In a Canadian medical first, four people with severe kidney failure received new organs from living donors in simultaneous "kidney swap" operations in Vancouver, Edmonton and Toronto.
This innovative and logistically complex "domino" transplant began at exactly 10:30 a.m. (ET) in three time zones. That's when the donors, who all travelled from out of province, were anesthetized in two operating rooms in Toronto General Hospital, one in Edmonton's University of Alberta Hospital, and another at St. Paul's Hospital in Vancouver.
Despite the novel nature of the multicity, multiorgan procedure, the core complexity is actually one of ethics. Kidney swaps are based on the idea of paying it forward, whereby a donor whose kidney isn't compatible with their loved one, who needs a new kidney, agrees to donate to a stranger. In exchange, their partner receives a kidney from someone else.
The ethical fear is that when the patient receives a kidney, their loved one will rescind their offer to donate. That's why the procedural ballet must be so precisely synchronized, leaving no room for any donor to change his or her mind.
Fortunately, that didn't happen Wednesday night, and once the kidneys were removed from the donors, the four transplant operations went ahead in sequence, following months of planning by the Canadian Blood Services.
"This is a major step forward," said Ed Cole, head of the University Health Network's kidney transplant program in Toronto. "The people who got kidneys today would have waited on transplant lists for years, and everyone else on the list would have had to wait longer. It shows what can be done when we work together."
By Wednesday evening, the donors and recipients were recovering on different wards - to safeguard their anonymity. And four teams in three cities breathed a huge sigh of relief after the surgical marathon.
The pilot project is the model for the future, made possible thanks to the CBS's new national registry. It allows donors who can't give a kidney to their loved one because of incompatible blood group or tissue type to sign up in pairs to swap kidneys with another incompatible donor-recipient pair.
Kidney swaps have recently made headlines in the United States, with one group swap portrayed on a recent episode of Grey's Anatomy.
The idea, first pioneered in the Netherlands, makes sense because of the chronic shortage of kidneys. In Canada, 35,000 people have kidney disease and 3,000 are on the waiting list for a kidney from a deceased person, which can take eight years in Toronto and Vancouver. About 60 people die every year before a kidney becomes available.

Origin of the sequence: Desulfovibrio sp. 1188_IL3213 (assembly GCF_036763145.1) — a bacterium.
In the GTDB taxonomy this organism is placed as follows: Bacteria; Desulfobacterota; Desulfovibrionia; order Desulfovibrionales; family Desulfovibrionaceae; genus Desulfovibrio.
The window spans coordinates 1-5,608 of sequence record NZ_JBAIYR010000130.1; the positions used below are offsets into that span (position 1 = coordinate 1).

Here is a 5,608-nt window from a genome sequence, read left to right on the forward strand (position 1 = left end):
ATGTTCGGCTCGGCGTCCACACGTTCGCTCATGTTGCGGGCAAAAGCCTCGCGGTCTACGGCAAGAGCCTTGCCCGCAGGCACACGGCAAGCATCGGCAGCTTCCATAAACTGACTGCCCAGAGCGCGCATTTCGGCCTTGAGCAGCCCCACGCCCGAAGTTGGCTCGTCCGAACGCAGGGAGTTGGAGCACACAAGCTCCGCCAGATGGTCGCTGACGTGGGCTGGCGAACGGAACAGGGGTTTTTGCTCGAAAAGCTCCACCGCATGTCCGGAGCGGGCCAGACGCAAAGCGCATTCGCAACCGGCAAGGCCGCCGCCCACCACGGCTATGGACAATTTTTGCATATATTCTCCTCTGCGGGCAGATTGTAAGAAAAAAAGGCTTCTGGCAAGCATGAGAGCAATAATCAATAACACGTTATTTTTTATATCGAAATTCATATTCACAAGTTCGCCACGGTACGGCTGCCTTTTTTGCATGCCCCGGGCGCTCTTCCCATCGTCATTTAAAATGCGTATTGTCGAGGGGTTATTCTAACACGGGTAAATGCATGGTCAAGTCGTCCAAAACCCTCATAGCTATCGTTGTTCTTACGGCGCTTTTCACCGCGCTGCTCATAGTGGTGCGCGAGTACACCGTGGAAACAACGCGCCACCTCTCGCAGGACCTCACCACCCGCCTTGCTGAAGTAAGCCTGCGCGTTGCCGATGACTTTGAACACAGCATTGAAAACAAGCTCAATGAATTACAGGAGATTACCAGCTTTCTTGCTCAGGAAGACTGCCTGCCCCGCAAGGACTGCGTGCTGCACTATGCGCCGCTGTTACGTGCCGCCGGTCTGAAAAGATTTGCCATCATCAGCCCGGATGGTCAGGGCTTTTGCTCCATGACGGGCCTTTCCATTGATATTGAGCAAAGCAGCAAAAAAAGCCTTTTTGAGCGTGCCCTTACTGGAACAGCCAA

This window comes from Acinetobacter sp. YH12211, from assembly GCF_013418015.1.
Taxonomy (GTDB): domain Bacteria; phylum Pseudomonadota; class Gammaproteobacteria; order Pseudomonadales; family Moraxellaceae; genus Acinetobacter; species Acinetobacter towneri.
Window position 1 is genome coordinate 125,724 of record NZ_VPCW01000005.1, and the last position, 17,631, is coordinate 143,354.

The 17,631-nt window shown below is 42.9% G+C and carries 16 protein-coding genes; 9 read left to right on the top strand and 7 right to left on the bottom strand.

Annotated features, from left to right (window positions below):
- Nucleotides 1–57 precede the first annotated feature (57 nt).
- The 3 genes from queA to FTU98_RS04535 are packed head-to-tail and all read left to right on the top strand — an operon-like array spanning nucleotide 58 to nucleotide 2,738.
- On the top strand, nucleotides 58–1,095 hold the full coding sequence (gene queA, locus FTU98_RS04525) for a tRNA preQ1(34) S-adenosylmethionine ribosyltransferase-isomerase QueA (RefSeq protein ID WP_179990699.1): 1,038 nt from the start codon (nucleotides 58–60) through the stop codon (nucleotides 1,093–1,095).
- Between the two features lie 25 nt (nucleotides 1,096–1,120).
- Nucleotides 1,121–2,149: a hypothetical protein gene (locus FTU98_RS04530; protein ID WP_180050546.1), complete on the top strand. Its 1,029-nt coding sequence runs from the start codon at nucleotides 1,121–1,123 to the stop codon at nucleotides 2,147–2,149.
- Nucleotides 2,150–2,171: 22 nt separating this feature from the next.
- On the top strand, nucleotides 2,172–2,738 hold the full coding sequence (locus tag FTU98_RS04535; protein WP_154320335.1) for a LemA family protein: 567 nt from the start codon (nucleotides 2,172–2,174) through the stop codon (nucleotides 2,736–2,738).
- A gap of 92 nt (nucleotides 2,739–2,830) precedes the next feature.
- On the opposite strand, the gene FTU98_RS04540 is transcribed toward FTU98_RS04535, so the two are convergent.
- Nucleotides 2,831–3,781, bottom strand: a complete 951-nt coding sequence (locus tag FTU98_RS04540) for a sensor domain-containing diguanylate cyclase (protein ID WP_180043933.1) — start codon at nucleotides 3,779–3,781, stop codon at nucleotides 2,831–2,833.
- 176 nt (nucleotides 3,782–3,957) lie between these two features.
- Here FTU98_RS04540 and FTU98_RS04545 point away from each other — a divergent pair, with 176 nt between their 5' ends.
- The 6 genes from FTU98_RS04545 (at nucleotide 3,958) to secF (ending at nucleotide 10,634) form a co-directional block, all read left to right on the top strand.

Wednesday's domino chain of eight surgeries began with an altruistic donor from B.C. who offered to give a kidney to a stranger. The organ went to a person who had signed onto the CBS registry. That person's incompatible donor partner then gave to another patient in the registry, and the latter's incompatible partner gave to a third person in the registry. That third person's incompatible partner then gave to a patient on the waiting list.
"The first person is really a hero because they facilitated not just one, but four kidney transplants, with absolutely no personal gain," said Dr. Cole, who helped organize the surgeries. "This is a win-win for everyone."
The hospitals protect everyone's anonymity for ethical reasons; however, if a donor and recipient wish to meet after they have recovered from surgery, the doctors can facilitate this, noted John Gill, a transplant nephrologist at St. Paul's who also co-ordinated yesterday's success.
Launched earlier this year, the federal registry has about three dozen incompatible donor-recipient pairs looking to "swap" kidneys.
Surgeons at the Toronto General Hospital and the Ottawa Hospital both did a round of "kidney swap" surgeries this year in their own hospitals.
But Wednesday marked the first national domino exchange. It took months of teleconference calls, lab and immunology tests across three times zones, said Peter Nickerson, executive medical director of CBS's organs and tissues division. "It's an innovative program that shows the incredible co-operation among hospitals, provinces, surgeons and patients."
The CBS uses a sophisticated computer program to find matches, inputting the blood and tissue type of every donor and recipient in the national registry. The program then searches for compatibility, aiming for the highest number of matches and minimizing travel time for donors.
The CBS is expanding the registry to include incompatible donor-recipient pairs from all provinces, and is already planning a second domino transplant this summer. In cases where donors cannot travel, the CBS hopes to be able to "fly the kidney to the recipient," Dr. Gill said.
Kidneys from living donors can last up to 12 hours outside the body, and can be transported via Air Canada's "medi-desk," located in the cockpit of a plane, he added.
Last year, 40 per cent of the 1,200 transplants in Canada used kidneys from living donors. The success rate is higher than transplants from deceased donors, and the kidneys last longer. Studies show donors don't suffer long-term health consequences.
Replacing a faulty kidney also saves the health-care system $300,000 over a patient's lifetime, and frees the patient from dialysis, an expensive and time-consuming procedure that removes excess water and waste from the blood. "Kidney disease continues to grow," Dr. Nickerson said. "It affects people in all strata of life. It can be genetic, autoimmune or caused by diabetes."
Patricia Campbell, a U of A transplant nephrologist, said the more people who join the national registry, the greater the chance of finding a compatible kidney. "We are thrilled this happened," she said. "Everyone invested a lot of time and work in the background to ensure it was a success."Report Typo/Error
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